Water quality and ecological impacts of treated sewage effluent on a peri-urban stream (11663)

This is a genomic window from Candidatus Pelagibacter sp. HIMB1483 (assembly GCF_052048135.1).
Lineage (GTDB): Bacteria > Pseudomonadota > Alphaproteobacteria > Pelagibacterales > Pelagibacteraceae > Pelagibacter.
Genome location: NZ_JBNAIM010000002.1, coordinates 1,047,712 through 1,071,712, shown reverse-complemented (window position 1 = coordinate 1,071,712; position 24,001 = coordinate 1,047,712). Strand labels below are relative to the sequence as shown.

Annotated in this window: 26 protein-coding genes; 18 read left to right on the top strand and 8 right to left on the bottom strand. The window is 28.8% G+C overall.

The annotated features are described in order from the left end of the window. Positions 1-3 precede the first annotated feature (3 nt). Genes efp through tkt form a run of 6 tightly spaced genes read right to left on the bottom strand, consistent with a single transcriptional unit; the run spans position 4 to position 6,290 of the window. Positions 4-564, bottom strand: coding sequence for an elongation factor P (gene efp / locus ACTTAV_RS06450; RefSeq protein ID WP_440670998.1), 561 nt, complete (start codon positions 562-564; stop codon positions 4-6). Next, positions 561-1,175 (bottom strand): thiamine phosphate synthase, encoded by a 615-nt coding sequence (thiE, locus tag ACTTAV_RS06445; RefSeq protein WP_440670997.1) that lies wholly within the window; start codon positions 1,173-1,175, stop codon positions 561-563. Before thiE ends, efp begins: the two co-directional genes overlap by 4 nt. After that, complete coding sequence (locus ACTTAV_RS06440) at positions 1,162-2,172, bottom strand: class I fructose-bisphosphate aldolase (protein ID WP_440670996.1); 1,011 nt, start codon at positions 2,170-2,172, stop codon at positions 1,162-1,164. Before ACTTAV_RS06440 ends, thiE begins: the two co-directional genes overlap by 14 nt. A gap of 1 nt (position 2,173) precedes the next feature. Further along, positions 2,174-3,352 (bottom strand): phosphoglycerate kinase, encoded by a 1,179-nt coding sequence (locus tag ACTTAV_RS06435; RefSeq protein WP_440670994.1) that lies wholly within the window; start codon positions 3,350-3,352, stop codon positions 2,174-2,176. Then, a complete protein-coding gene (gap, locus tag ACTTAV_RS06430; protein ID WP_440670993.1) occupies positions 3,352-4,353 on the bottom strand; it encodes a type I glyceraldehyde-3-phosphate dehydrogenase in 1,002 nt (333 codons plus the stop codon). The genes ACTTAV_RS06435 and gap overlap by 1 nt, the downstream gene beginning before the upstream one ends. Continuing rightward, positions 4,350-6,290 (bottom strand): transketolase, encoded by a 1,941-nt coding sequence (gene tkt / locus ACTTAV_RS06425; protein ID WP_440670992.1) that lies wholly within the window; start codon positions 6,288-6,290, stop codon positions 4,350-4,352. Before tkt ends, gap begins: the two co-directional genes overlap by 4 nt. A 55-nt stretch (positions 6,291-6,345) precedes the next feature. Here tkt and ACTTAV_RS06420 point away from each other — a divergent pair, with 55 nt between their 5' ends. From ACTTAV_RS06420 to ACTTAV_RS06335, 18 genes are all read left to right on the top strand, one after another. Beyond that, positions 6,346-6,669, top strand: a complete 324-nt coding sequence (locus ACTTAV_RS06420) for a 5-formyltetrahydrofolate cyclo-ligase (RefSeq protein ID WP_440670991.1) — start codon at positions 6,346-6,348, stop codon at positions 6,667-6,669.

Sewage Treatment Plants (STPs) commonly dispose of wastes to local waterways. Discharge water from STPs consists of treated effluent; this point source impact may adversely modify downstream water chemistry, with an associated loss of aquatic ecosystem health, such as disturbing the diversity and abundance of macroinvertebrate assemblages. The purpose of this study was to assess the impact of a small STP (North Richmond, NSW), and the impact of the treated effluent being released into a local creek; Redbank Creek. This was achieved by conducting chemical, physical and biological investigations, comparing sampling sites upstream and downstream of the STP. This research found that there were significant differences in aspects of all three components. Salinity levels were significantly different, rising from a mean of 560 µS/cm upstream to 704 µS/cm downstream. Nitrate concentrations also increased significantly from 960 µg/L upstream to 1900 µg/L downstream. Water temperature in the receiving waterways also rose more than 1° C downstream of the STP. There were significant differences in macroinvertebrate assemblages below the STP compared to upstream. Higher mean SIGNAL scores of the macroinvertebrates were found upstream. Downstream SIGNAL scores indicated that more pollution tolerant taxa were present. An EPA licence is in place to regulate pollution, with the central aim of protecting the integrity of the natural environment. It is interesting that the EPA licence 190 for North Richmond STP does not include any discharge conditions for salinity, when many sensitive macroinvertebrates may be directly affected by high salinity levels. The EPA licence for the STP does permit the discharge of highly elevated Phosphorous (total) and Nitrogen (total) wastes as the licence specifies 90th percentile concentration limits of 5mg/L and 15mg/L. This is surprising given the chronic eutrophication (and regular problematic blue-green algal growth) problems further downstream in the Hawkesbury River.